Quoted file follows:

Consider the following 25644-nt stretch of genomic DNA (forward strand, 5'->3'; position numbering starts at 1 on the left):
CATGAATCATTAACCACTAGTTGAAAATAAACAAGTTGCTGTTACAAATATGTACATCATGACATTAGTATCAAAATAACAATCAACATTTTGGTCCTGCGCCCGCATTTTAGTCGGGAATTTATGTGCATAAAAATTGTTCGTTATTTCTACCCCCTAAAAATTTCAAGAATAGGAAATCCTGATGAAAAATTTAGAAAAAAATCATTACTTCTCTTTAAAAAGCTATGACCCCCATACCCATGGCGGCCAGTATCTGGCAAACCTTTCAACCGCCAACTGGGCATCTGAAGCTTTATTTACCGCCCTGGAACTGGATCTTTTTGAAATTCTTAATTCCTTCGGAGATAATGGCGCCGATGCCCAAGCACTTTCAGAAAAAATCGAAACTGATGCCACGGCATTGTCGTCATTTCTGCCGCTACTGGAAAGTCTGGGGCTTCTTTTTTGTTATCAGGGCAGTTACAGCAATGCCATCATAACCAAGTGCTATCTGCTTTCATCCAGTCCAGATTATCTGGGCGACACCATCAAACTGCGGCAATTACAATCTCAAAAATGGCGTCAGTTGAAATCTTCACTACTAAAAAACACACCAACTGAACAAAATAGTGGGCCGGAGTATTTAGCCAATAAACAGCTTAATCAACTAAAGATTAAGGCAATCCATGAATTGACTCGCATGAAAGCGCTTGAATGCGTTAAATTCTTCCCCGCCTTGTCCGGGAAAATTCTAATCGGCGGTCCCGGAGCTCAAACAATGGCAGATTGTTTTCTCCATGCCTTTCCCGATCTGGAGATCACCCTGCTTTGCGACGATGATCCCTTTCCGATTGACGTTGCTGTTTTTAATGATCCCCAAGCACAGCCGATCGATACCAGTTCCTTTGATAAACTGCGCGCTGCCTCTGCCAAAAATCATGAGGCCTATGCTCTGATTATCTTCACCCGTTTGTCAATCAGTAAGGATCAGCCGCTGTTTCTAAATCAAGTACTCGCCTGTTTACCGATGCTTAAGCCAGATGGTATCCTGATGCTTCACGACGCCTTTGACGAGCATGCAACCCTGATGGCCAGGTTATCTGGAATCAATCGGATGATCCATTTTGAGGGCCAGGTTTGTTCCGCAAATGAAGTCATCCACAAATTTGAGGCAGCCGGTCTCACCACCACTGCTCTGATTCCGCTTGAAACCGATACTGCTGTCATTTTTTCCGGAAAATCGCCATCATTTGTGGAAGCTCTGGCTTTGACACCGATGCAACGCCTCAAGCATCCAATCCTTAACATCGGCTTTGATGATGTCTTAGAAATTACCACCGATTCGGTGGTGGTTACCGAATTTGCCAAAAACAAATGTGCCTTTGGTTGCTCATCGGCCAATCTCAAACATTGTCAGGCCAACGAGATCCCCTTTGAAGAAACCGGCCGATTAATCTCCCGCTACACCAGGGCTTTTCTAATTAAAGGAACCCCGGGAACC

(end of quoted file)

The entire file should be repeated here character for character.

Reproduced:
Consider the following 25644-nt stretch of genomic DNA (forward strand, 5'->3'; position numbering starts at 1 on the left):
CATGAATCATTAACCACTAGTTGAAAATAAACAAGTTGCTGTTACAAATATGTACATCATGACATTAGTATCAAAATAACAATCAACATTTTGGTCCTGCGCCCGCATTTTAGTCGGGAATTTATGTGCATAAAAATTGTTCGTTATTTCTACCCCCTAAAAATTTCAAGAATAGGAAATCCTGATGAAAAATTTAGAAAAAAATCATTACTTCTCTTTAAAAAGCTATGACCCCCATACCCATGGCGGCCAGTATCTGGCAAACCTTTCAACCGCCAACTGGGCATCTGAAGCTTTATTTACCGCCCTGGAACTGGATCTTTTTGAAATTCTTAATTCCTTCGGAGATAATGGCGCCGATGCCCAAGCACTTTCAGAAAAAATCGAAACTGATGCCACGGCATTGTCGTCATTTCTGCCGCTACTGGAAAGTCTGGGGCTTCTTTTTTGTTATCAGGGCAGTTACAGCAATGCCATCATAACCAAGTGCTATCTGCTTTCATCCAGTCCAGATTATCTGGGCGACACCATCAAACTGCGGCAATTACAATCTCAAAAATGGCGTCAGTTGAAATCTTCACTACTAAAAAACACACCAACTGAACAAAATAGTGGGCCGGAGTATTTAGCCAATAAACAGCTTAATCAACTAAAGATTAAGGCAATCCATGAATTGACTCGCATGAAAGCGCTTGAATGCGTTAAATTCTTCCCCGCCTTGTCCGGGAAAATTCTAATCGGCGGTCCCGGAGCTCAAACAATGGCAGATTGTTTTCTCCATGCCTTTCCCGATCTGGAGATCACCCTGCTTTGCGACGATGATCCCTTTCCGATTGACGTTGCTGTTTTTAATGATCCCCAAGCACAGCCGATCGATACCAGTTCCTTTGATAAACTGCGCGCTGCCTCTGCCAAAAATCATGAGGCCTATGCTCTGATTATCTTCACCCGTTTGTCAATCAGTAAGGATCAGCCGCTGTTTCTAAATCAAGTACTCGCCTGTTTACCGATGCTTAAGCCAGATGGTATCCTGATGCTTCACGACGCCTTTGACGAGCATGCAACCCTGATGGCCAGGTTATCTGGAATCAATCGGATGATCCATTTTGAGGGCCAGGTTTGTTCCGCAAATGAAGTCATCCACAAATTTGAGGCAGCCGGTCTCACCACCACTGCTCTGATTCCGCTTGAAACCGATACTGCTGTCATTTTTTCCGGAAAATCGCCATCATTTGTGGAAGCTCTGGCTTTGACACCGATGCAACGCCTCAAGCATCCAATCCTTAACATCGGCTTTGATGATGTCTTAGAAATTACCACCGATTCGGTGGTGGTTACCGAATTTGCCAAAAACAAATGTGCCTTTGGTTGCTCATCGGCCAATCTCAAACATTGTCAGGCCAACGAGATCCCCTTTGAAGAAACCGGCCGATTAATCTCCCGCTACACCAGGGCTTTTCTAATTAAAGGAACCCCGGGAACC